Laura Rosenthal is a Professor of English at the University of Maryland, specializing in seventeenth- and eighteenth-century British literature and culture. Her most recent book, Infamous Commerce: Prostitution in Eighteenth-century British Literature and Culture (June 2006) explores representations of prostitution in eighteenth-century culture. Professor Rosenthal's groundbreaking work on gender and authorship and prostitution make her an ideal match for the British Women Writers Conference. Some other publications include the collection Monstrous dreams of reason: body, self, and Other in the Enlightenment (2002), edited with Mita Choudhury; Playwrights and plagiarists in early modern England: gender, authorship, literary property (1996); "Oroonoko: Reception, Ideology, and Narrative Strategy" in Derek Hughes's and Janet Todd's The Cambridge Companion to Aphra Behn. (2004); and several articles on women and performance in the eighteenth century. Professor Rosenthal currently serves on the Delegate Assembly Organizing Committee (DAOC) of the MLA.

Saturday afternoon speaker.

Yolanda Pierce

Yolanda Pierce is an associate professor as the University of Kentucky, specializing in African American literature, specifically slave narratives and spiritual narratives, as well as women's literature and gender studies. Her recent publications include Hell Without Fires: Slavery, Christianity & the Antebellum Spiritual Narrative (2005); "Her Refusal to be Re(Caste): Annie Burton's Narrative of Resistance," in The Southern Literary Journal (2004); and "Behold! Your Daughters Shall Prophesy: African-American Women's Spiritual Narratives" in The Cambridge Companion to 19th Century Women's Literature (2001). Dr. Pierce is the co-editor of The North Star: A Journal of African American Religious History and the coordinator of the Black Women's Conference, held at the University of Kentucky.

On Saturday evening, Dr. Pierce will intersperse commentary with two documentaries on Saartjie Baartman, the woman who was known to nineteenth-century Europeans as the Hottentot Venus.

A round-table discussion on New Woman writers will be held Friday evening featuring:

Ann Ardis

Topic: "Where We Are Now: Current Research on the New Woman"

Ann L. Ardis is a professor in the English Department at the University of Delaware specializing in cultural studies, literary theory and British literature 1880-1930. She is the author of New Women, New Novels: Feminism and Early Modernism (Rutgers UP, 1990) and Modernism and Cutlural Conflict, 1880-1922 (Cambridge UP, 2002). She is also co-editor (with Leslie Lewis) of Women's Experience of Modernity, 1875-1945 (Johns Hopkins UP, 2002) and co-editor (with Bonnie Kime Scott) of Virginia Woolf Turning the Century: Selected Papers from the Ninth Annual Conference on Virginia Woolf (Pace UP, 2000). She has contributed essays to collections such as The New Woman: Gendering the Fin de Siecle, Outside Modernism, New Approaches to British Aestheticism, Victorian Women Writers and the Woman Question, and Rereading Modernism: New Directions in Feminist Criticism, and published articles in Hypatia, Women's Studies, College Literature, and elsewhere. Ardis is also an MLA representative for the Late Nineteenth/Early Twentieth-Century Division (1999-2002).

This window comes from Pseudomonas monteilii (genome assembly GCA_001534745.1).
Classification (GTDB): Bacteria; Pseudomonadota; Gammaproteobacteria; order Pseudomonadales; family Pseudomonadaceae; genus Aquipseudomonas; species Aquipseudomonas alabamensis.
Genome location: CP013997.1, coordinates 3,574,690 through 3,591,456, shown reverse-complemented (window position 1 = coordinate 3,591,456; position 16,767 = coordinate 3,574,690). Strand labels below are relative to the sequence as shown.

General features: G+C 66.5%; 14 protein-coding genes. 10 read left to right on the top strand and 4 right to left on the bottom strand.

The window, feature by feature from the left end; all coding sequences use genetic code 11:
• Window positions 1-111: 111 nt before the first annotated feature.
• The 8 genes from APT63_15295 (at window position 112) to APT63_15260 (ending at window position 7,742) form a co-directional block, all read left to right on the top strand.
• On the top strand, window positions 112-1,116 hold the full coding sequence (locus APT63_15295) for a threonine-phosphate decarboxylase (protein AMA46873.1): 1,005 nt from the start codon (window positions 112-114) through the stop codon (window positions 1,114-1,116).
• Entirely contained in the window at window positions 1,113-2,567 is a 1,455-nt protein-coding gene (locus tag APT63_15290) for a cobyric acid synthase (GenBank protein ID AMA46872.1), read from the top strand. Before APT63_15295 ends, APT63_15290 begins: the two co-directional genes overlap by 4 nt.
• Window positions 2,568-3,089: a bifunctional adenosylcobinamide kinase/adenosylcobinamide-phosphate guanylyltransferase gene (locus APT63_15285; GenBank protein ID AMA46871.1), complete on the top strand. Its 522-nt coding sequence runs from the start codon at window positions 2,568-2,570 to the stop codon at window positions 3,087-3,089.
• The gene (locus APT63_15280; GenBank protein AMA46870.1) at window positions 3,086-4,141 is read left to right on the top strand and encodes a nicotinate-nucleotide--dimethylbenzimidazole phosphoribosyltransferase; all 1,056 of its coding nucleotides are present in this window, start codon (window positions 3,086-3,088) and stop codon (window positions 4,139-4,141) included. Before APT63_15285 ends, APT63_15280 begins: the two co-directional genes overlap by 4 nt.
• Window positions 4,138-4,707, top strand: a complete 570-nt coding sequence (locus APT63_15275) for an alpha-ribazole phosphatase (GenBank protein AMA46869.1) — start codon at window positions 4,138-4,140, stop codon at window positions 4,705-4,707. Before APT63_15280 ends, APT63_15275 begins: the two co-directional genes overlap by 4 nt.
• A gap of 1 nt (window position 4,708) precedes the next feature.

Sally Mitchell

Topic: "New Women's Work: Personal, Political, Public"

Sally Mitchell is Professor Emerita of English and Women's Studies at Temple University. She is editor of a new series from Praeger, Victorian Life and Times. Her most recent book is Frances Power Cobbe: Victorian Feminist, Journalist, Reformer (University of Virginia Press, 2004). She also wrote The New Girl (Columbia UP, 1995), edited Victorian Britain: An Encyclopedia (Garland, 1988), and has published books and articles on women writers, popular fiction, cheap periodicals and other topics. In addition, she is past president of the Research Society for Victorian Periodicals, has served a term on the MLA Executive Committee for the Victorian Period, and was for many years a member of the faculty board of review for Temple University Press.

Teresa Mangum

Topic: "She Loved to Go A Wandering: The New Woman and Empire"

Teresa Mangum is an Associate Professor of English at the University of Iowa. Her book, Married, Middlebrow, and Militant: Sarah Grand and the New Woman Novel (University of Michigan Press, 1998), discusses the many ways Victorian feminists argued their politics through plots during the 1890s. Her recent publications in the burgeoning field of Age Studies include "Little Women: The Aging Female Character in Nineteenth-Century British Children's Literature" in Figuring Age: Women, Bodies, Generations (1998); "Literary History as a Tool for Gerontology" in Handbook of the Humanities and Aging (1999); and "Passages of Life: Growing Old" in the Blackwell Guide to Victorian Literature and Culture (1999). She is also guest editor of two journal issues focused on interdisciplinary approaches to aging: "Fashioning Age: Cultural Narratives of Later Life," an issue of the Journal of Aging Studies (2003) and "Late Life in Common Culture," an issue of Journal of Aging and Identity (2002). Her current book-in-progress is The Victorian Invention of Old Age.

Friday night’s New Woman Roundtable, to be held at the Special Collections Library, will be accompanied by an exhibition of work by British women writers, including first editions and original manuscripts. Including Jane Austen and the Brontës, Ann Radcliffe, Maria Edgeworth, Lady Carolyn Lamb, Mary Shelley, and many others, this exhibition will be sure to spark participants’ interests.